In EQ2, I love the PvE game, but I also love the PvP game. I’ve enjoyed playing on both types of servers, yet there is no server that includes both game modes. Of course, you’re thinking I’m an idiot, because the PvP server includes PvE content; all of it in fact. Here’s where I make a comparison to a game I really cannot stand, but has what I’m talking about. World of Warcraft has servers (called “normal” servers) that include PvP action inside a PvE server, but you get to pick and choose when you wish to access it. On EQ2’s PvP servers, you don’t get to choose when to PvP, it’s a constant threat. I used to enjoy that concept, but now having 2 characters over level 70 on a PvE server, I wish I could PvP with them. In my game of choice, this is not possible. If I was playing WoW, it would be. This is the major downfall of EQ2 for me, making me want to look elsewhere for the solution. WoW is not the solution, because the PvE bores me, and the PvP is severely unbalanced. So I began my research last weekend.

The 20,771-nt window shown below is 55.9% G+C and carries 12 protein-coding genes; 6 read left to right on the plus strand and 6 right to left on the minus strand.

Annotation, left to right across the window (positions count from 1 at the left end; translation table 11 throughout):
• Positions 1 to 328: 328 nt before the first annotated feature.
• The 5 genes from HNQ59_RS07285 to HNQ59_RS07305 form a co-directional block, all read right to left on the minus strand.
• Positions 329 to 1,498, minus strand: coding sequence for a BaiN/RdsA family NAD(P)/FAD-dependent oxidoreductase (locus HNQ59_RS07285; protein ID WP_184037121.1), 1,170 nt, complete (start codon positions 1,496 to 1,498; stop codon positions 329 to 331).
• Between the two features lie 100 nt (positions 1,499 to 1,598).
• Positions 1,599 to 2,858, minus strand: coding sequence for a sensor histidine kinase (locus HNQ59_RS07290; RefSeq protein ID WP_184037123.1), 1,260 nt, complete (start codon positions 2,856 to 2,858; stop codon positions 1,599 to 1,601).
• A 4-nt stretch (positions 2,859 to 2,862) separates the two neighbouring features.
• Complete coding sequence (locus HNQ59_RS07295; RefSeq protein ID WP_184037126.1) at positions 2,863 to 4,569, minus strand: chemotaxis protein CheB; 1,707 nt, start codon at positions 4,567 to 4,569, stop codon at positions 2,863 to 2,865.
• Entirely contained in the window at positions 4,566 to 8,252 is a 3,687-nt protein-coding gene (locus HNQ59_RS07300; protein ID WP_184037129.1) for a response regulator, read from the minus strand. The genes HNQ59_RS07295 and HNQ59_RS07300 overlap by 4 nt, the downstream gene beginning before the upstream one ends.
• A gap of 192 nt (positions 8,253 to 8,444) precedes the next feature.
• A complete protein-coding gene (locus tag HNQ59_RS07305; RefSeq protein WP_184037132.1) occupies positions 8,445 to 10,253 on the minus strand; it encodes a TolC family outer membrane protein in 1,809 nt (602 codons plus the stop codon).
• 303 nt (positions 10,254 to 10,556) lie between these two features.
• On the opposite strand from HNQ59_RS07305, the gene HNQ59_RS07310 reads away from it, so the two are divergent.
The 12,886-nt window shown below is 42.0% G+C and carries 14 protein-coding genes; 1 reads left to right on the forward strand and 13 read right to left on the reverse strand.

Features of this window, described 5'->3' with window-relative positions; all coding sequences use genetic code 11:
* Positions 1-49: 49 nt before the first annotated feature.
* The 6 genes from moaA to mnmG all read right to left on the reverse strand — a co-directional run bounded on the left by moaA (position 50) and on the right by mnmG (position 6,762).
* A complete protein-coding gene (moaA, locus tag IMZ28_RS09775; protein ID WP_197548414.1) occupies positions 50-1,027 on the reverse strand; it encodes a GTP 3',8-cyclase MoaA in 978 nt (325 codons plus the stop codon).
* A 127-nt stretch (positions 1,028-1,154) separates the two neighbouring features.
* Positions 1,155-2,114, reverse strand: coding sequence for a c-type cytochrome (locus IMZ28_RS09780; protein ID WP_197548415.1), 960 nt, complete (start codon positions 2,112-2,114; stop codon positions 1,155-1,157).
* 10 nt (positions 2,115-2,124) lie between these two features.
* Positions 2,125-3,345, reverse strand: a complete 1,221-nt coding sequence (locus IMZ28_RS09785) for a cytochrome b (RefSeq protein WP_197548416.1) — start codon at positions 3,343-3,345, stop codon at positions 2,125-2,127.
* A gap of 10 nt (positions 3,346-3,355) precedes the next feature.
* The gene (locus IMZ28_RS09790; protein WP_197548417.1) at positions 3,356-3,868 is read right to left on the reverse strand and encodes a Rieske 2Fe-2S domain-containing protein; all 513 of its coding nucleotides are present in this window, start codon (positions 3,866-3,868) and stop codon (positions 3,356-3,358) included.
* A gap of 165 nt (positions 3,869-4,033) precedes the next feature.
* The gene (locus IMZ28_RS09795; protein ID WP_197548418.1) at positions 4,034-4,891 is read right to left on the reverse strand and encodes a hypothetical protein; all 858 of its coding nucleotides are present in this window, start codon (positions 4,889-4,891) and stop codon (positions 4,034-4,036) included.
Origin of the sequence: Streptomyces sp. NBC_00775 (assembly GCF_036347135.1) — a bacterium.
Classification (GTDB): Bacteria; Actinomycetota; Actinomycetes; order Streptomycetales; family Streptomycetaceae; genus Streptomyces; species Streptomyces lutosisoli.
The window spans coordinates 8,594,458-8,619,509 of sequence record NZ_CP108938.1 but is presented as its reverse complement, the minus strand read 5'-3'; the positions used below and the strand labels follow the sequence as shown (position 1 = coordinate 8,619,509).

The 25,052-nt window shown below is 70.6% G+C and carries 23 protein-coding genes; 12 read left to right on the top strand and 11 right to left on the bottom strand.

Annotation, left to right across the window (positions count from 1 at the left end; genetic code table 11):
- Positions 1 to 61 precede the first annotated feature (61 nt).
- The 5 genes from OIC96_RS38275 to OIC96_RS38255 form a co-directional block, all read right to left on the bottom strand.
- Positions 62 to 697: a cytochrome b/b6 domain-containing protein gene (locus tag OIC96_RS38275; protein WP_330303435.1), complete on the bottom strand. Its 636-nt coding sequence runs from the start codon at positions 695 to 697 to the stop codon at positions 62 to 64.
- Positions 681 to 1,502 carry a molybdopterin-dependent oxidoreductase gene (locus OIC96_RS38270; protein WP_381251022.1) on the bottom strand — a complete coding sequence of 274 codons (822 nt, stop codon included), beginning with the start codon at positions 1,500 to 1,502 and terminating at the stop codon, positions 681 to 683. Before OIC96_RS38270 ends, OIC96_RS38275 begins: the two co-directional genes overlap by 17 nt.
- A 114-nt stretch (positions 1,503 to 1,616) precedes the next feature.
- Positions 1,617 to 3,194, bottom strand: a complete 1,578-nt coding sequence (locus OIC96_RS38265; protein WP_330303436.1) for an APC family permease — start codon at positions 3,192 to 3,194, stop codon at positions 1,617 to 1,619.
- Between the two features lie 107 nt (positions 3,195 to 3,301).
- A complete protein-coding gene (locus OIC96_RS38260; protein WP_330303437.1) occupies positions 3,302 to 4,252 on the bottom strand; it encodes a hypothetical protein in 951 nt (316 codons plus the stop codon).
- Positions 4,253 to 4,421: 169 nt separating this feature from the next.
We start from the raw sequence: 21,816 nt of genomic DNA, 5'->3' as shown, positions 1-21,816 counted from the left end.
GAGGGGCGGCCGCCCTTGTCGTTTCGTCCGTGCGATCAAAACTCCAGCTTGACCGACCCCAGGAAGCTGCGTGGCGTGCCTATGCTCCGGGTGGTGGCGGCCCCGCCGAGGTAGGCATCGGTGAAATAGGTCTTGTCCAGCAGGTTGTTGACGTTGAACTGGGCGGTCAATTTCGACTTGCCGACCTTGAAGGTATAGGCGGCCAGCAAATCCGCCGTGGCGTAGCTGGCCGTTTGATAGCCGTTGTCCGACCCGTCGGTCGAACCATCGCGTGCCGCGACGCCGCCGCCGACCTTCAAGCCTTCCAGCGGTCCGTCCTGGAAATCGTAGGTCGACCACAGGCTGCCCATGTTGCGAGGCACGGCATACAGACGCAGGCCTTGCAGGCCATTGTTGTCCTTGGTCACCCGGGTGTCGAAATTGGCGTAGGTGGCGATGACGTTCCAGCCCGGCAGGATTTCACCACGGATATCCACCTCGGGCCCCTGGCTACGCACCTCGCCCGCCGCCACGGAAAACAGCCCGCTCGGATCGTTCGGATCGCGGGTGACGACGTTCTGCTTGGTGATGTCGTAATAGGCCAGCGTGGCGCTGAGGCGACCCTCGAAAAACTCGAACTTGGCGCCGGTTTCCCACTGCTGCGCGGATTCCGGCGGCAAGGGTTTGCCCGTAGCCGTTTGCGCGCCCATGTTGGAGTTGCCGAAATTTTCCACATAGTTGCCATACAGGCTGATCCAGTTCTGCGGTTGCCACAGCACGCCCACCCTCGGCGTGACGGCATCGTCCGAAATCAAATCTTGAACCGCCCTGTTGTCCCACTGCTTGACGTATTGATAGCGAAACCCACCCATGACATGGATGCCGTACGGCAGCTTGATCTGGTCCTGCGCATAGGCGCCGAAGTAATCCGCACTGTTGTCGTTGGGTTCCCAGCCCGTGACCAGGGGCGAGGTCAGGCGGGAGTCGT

WAR seems to be the solution. Not only does every server include the same gameplay, but the gameplay involves both PvE and PvP content. Apparently you will be able to pick and choose when to PvP, or can avoid it altogether. Some of the PvP will take place in instances (much like the Battlegrounds or Arenas of WoW), and some will take place in the open world. The races and classes in the game seem very interesting, and all seem very playable in a PvP aspect. The game looks damn good graphically too, and seems to me a combination of EQ2 and WoW graphics; not as cartoonish as WoW, but not as realistic as EQ2. I signed up for the Beta, though I doubt I’ll get into it. I’m crossing my fingers.

But, seeing as how the proposed release date for WAR is in Q2 next year, I have to keep myself occupied in the meantime. A part of me said “cancel your subscription to EQ2 and just play non-MMOs until then”, but another part said “just play your main on EQ2 and try to have fun with it until it’s time to part ways”. Of course, this gives me loads of time to experience the rest of the new expansion, and do whatever until WAR comes out. So I’ve decided that I will continue on with EQ2 until then; but since I’m a one-at-a-time MMO player, WAR is next on my list. There’s a chance the game will suck and I’ll come back to EQ2, but for now, this is my game plan. Maybe some of my friends will come with me.